25 April 2024, The Tablet

Far-right supporters barred from roles in German Church

“The Gospel is not apolitical. Thinking it's only about heaven or hell is wrong,” said Bishop Gerhard Feige of Magdeburg.

Far-right supporters barred from roles in German Church

Christoph Schaufert, deputy leader of the AfD in the Saarland state assembly, speaking during a debate on “remigration” in February.
Imago / Alamy

A firm rejection of far-right ideology by Germany’s bishops has led to populists being expelled from Church committees, and prompted calls for clear political guidelines for even voluntary posts in Catholic associations.

Several bishops have cited their conference's February statement “Ethnic nationalism and Christianity are incompatible” to condemn the growth of the far-right

Christoph Schaufert, deputy leader for the Alternative for Germany (AfD) party in the Saarland state assembly, refused to renounce such views and was thus stripped last week of his parish board post in Neunkirchen, near Saarbrücken. He was also declared ineligible for any other position in the Diocese of Trier.

“Whoever represents a party that defames, insults, harasses or denies people the right to asylum because of their origin, language, religion or culture and thus assaults their human dignity is not acceptable in Church service,” said Trier’s vicar general Fr Ulrich von Plettenberg.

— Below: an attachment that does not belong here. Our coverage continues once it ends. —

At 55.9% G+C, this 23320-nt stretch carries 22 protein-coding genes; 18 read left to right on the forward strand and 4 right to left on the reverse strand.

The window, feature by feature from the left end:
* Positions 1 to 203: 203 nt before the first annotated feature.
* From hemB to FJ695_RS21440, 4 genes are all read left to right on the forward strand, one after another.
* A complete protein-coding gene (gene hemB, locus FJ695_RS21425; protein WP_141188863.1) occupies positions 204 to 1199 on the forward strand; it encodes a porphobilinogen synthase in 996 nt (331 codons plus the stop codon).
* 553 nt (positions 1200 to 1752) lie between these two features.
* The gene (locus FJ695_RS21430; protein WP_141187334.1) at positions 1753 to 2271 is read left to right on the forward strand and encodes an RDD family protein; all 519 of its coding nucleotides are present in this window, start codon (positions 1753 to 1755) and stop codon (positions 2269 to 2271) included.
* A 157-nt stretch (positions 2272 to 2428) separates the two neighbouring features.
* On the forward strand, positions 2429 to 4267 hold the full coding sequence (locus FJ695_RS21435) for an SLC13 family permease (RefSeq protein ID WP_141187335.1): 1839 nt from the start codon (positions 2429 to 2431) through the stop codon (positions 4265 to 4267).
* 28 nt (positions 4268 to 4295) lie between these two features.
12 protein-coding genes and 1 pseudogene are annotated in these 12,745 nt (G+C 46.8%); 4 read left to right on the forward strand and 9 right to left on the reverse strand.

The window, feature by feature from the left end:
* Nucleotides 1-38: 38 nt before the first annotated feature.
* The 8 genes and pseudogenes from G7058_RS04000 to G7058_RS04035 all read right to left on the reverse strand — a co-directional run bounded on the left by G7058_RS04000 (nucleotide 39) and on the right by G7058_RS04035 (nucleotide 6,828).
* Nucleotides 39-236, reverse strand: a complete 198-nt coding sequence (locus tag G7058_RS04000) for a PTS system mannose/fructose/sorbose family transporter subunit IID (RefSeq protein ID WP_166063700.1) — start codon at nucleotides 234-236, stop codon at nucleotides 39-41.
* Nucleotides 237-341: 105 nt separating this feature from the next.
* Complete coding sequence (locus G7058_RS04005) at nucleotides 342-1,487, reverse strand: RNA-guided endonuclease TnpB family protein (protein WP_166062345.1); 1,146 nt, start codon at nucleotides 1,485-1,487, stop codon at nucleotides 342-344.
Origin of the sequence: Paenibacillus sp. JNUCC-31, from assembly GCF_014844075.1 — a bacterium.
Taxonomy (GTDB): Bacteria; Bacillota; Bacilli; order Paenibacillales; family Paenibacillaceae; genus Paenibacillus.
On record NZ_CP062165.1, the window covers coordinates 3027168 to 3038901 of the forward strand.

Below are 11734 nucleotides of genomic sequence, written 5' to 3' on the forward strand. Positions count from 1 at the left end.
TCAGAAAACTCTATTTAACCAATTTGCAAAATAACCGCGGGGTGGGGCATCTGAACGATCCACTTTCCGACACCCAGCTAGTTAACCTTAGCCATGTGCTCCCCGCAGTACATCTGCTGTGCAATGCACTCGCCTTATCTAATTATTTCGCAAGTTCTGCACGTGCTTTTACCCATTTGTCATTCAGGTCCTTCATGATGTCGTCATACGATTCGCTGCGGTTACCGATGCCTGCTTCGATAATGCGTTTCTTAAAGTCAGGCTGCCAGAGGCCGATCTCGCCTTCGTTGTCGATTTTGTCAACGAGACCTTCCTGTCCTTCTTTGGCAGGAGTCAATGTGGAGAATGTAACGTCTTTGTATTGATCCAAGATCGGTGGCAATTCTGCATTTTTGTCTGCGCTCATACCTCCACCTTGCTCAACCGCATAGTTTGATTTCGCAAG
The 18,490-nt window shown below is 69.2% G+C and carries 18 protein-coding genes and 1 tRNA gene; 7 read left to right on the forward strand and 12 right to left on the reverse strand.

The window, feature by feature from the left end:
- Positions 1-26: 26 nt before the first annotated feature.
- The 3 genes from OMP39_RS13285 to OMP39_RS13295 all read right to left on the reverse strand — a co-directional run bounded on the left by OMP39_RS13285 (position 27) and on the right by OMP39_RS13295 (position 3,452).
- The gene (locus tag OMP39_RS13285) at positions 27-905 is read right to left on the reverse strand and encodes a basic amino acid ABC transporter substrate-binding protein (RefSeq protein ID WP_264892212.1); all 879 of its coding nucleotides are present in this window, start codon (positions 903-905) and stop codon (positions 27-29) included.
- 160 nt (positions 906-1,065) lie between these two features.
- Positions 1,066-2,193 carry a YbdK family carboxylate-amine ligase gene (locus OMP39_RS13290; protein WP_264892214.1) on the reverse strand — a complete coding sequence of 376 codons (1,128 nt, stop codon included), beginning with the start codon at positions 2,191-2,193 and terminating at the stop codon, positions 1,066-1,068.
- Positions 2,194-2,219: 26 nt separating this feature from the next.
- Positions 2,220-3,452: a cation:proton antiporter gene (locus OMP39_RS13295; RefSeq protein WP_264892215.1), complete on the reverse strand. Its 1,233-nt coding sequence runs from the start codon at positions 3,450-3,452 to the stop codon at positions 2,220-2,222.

He cited the anti-Hitler resistance as an inspiration for his decision, which he later said had drawn praise but also led to some departures in protest from the Church.

In Weil am Rhein near the Swiss border, a woman who read stories to children in two Catholic kindergartens lost her unpaid post because she ran as an AfD candidate in a local election.

The Diocese of Münster has declared “extremists” cannot serve on its parish councils, and several national Catholic associations, including a youth union, women’s leagues and business federations, have declared populists unwanted.

“The Gospel is not apolitical. Thinking it's only about heaven or hell is wrong,” said Bishop Gerhard Feige of Magdeburg.

Archbishop Stefan Heße of Hamburg said: “We cannot stand idly by as a party … tries to abolish democracy using the means of democracy.” He joined bishops from eastern German in a statement condemning the AfD in January, even before the bishops’ conference declaration.

In Berlin, where a lay diocesan advisor resigned in January after his meeting with far-right figures was revealed, Archbishop Heiner Koch defended the Church's outspoken stand.

“We in Germany have experienced what it means when you react too late or not at all,” he said.

AfD politicians have complained to the Vatican. “Let them do it,” a Church spokesman told German television. “We're not impressed.”

This year, Germany faces elections for the European Parliament, local councils in nine states and assemblies in three eastern states that the AfD is expected to win.

There were over 100 rallies around Germany against the far-right this year after a secret meeting on “remigration” – a populist euphemism for the mass expulsion of foreigners – was exposed.

Bishops said they want Catholics to engage far-right supporters in discussions to wean them off such thinking, but have found it necessary to mark boundaries.

Bishop Franz Jung of Würzburg accused populists of pursuing votes by inflating their opposition to appear Catholic. “They’re not, definitely not,” he said.

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